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cpRNPs as regulators of chloroplast gene expression

The cpRNPs are proteins unique to chloroplasts and consist of two consensus sequence-type RNA recognition motifs (RRM) and an acidic N-terminal domain. They have a strong affinity to RNA homopolymers, poly (G) and poly (U), rather than single-stranded (ss) DNA and double-stranded (ds) DNA in vitro (reviewed in Nakamura et al., 2004). Therefore, they are thought to play a role in RNA metabolism in chloroplasts. Further in vitro studies reported that cpRNPs are required for 3’-end formation of several mRNAs (Schuster and Gruissem, 1991), for RNA editing (Hirose and Sugiura, 2001), and for RNA stability (Nakamura et al., 2001). What distinguishes cpRNPs from PPRs and most other plastid-localized RNA binding proteins is that these proteins are extremely abundant, outnumbering all plastid mRNAs combined and that they are heavily regulated transcriptionally and post-translationally (Nakamura et al., 2001; Kleffmann et al., 2007). For example, while most PPR family members are constitutively expressed, cpRNPs accumulate in a light-dependent, rhythmic fashion (Raab et al., 2006). Light also induces cpRNP phosphorylation and thus modulates their affinity for RNA (Lisitsky and Schuster, 1995). These studies suggest that cpRNPs could be factors connecting light signals with responses on the RNA level thereby ultimately impacting the light-dependent expression of the photosynthetic apparatus. Such a connection has been known for a long time (e.g. Deng et al., 1989), but the underlying factors are almost entirely unknown.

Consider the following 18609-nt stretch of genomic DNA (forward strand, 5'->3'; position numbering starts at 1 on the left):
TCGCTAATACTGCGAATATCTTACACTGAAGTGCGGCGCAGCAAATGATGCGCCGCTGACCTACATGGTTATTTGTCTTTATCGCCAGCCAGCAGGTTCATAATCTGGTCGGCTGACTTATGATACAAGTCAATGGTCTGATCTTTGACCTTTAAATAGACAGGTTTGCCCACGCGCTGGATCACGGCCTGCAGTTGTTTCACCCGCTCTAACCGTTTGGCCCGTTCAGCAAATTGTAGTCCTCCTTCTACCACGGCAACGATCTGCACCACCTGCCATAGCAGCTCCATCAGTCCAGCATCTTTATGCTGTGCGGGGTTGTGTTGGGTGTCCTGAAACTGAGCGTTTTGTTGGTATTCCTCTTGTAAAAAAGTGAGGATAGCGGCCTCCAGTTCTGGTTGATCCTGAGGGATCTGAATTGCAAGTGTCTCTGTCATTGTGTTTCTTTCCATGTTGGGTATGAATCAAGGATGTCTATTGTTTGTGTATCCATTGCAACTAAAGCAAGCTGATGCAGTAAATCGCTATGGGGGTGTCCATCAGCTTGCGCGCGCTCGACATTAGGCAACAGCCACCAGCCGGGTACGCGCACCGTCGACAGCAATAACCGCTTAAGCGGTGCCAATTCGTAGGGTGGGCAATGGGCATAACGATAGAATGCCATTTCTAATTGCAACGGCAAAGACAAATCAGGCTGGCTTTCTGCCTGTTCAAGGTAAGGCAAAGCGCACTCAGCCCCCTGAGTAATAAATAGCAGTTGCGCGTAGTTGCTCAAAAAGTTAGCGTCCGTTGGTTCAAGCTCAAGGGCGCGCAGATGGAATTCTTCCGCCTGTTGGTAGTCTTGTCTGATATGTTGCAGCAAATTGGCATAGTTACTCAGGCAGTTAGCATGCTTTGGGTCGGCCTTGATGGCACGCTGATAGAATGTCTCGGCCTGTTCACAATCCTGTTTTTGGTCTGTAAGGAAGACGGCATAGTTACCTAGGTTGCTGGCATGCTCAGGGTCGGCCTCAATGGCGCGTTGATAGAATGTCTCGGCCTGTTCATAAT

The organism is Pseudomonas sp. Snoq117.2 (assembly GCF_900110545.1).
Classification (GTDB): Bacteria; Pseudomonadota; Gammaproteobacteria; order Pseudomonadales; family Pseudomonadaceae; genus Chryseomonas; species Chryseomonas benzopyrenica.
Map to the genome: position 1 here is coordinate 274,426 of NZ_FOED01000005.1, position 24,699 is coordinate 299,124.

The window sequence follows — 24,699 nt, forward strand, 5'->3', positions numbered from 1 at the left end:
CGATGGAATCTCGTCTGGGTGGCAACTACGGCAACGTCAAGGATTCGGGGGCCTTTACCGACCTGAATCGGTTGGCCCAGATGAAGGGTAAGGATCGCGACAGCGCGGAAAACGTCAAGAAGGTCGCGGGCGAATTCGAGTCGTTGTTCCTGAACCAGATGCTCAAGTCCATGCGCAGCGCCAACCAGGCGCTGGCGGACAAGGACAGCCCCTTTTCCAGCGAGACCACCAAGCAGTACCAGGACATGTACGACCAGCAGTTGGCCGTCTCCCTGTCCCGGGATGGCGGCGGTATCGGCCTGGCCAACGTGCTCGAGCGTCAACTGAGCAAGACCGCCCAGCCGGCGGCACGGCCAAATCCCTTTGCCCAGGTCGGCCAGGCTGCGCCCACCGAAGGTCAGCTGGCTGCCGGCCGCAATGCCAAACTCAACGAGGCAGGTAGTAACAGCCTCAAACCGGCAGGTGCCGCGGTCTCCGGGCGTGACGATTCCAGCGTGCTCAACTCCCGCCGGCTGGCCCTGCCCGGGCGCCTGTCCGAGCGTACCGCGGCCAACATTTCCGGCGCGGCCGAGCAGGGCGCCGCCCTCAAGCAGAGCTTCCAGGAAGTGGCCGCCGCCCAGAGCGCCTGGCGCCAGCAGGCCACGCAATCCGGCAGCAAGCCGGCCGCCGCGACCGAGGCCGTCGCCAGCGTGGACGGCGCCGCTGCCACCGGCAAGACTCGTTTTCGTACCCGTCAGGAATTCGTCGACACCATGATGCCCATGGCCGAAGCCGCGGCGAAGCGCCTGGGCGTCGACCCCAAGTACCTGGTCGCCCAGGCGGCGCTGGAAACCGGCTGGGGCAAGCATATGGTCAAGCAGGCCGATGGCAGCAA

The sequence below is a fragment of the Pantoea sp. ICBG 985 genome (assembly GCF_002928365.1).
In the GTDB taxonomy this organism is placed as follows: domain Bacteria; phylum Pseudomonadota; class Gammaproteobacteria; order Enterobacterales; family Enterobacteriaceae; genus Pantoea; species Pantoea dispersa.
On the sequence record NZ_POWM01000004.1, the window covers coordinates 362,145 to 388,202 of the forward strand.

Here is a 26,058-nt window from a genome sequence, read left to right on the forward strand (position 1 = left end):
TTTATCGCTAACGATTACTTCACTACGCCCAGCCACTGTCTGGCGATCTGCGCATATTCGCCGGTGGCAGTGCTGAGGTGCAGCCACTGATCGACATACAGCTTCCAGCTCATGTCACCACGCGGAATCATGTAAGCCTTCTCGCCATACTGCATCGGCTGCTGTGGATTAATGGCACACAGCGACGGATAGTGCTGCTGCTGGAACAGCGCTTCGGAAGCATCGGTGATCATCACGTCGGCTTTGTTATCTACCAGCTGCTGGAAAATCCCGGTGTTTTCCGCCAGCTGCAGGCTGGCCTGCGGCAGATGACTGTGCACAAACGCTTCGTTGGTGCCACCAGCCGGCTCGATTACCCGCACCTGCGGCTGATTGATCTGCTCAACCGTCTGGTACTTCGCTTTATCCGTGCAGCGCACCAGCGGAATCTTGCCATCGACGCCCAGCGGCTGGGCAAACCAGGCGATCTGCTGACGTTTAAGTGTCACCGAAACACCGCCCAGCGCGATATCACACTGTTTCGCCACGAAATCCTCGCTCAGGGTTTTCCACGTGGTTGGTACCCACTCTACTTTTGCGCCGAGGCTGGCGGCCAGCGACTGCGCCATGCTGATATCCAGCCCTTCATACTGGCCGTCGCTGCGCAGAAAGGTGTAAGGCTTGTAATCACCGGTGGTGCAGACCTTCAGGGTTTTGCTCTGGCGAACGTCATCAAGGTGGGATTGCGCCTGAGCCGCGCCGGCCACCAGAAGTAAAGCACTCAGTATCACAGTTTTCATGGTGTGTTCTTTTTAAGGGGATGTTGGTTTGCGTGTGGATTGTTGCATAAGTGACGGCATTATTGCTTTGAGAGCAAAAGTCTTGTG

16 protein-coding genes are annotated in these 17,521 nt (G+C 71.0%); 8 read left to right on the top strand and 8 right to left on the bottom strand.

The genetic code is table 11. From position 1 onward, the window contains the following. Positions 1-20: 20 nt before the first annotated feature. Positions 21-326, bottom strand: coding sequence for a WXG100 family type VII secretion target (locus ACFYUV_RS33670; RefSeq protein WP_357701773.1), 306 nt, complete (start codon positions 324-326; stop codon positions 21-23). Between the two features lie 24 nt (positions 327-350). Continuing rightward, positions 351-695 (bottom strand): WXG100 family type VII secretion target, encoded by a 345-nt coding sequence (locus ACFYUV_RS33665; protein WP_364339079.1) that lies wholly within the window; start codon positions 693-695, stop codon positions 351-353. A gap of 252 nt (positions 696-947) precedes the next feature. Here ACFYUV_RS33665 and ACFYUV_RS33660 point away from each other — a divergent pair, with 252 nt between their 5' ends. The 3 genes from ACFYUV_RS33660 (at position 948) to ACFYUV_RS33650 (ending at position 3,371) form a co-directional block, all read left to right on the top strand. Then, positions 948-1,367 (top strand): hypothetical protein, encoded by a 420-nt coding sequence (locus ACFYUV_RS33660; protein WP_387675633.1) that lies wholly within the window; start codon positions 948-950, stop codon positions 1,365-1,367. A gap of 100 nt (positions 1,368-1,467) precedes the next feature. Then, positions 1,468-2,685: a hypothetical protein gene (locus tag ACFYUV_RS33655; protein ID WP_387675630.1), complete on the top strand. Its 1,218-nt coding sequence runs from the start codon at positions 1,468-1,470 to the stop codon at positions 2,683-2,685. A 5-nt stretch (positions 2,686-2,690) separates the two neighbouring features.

This project asks: What RNA populations are defined by cpRNPs and what functions do cpRNPs have in vivo? What role does cpRNP phosphorylation play for light-dependent gene expression in chloroplasts?

We have so far isolated T-DNA insertion mutants for nine of the ten known Arabidopsis cpRNPs. In mutants of CP31A, we analyzed the status of all known chloroplast RNA editing sites. We identified RNA editing defects in 13 of the 34 sites analysed (Tillich et al., 2009). Also, we found a surprisingly radical loss of the ndhF RNA, but not of other mRNAs. ndhF encodes subunit of NDH dehydrogenase complex that is implicated in cyclic electrone transport and stress-related responses of the thylakoid membrane electrone transport chain. To determine RNA targets of cpRNPs, we carried out RIP-Chip experiments with polyclonal antibodies. These experiments indicate that cpRNPs associate with all chloroplast mRNAs, but are not attached to tRNAs or rRNAs (Kupsch et al., 2012). This apparent non-specific binding to most chloroplast RNAs is contrasting the specificity of RNA processing defects observed in cpRNP mutants and cannot be explained at the moment. We speculate that cpRNPs operate similar to their nuclear relatives, the ubiquitous heterogenous nuclear ribonucleoproteins (hnRNPs). These latter proteins act in concert in a combinatorial fashion to determine which RNA processing event takes place on which specific message and we hypothesize that cpRNPs act in a similar way.

Recently, outside of the EN project, we have shown that cpRNPs are important for cold stress tolerance in Arabidopsis. Further stress tests of cpRNP mutants are currently under way.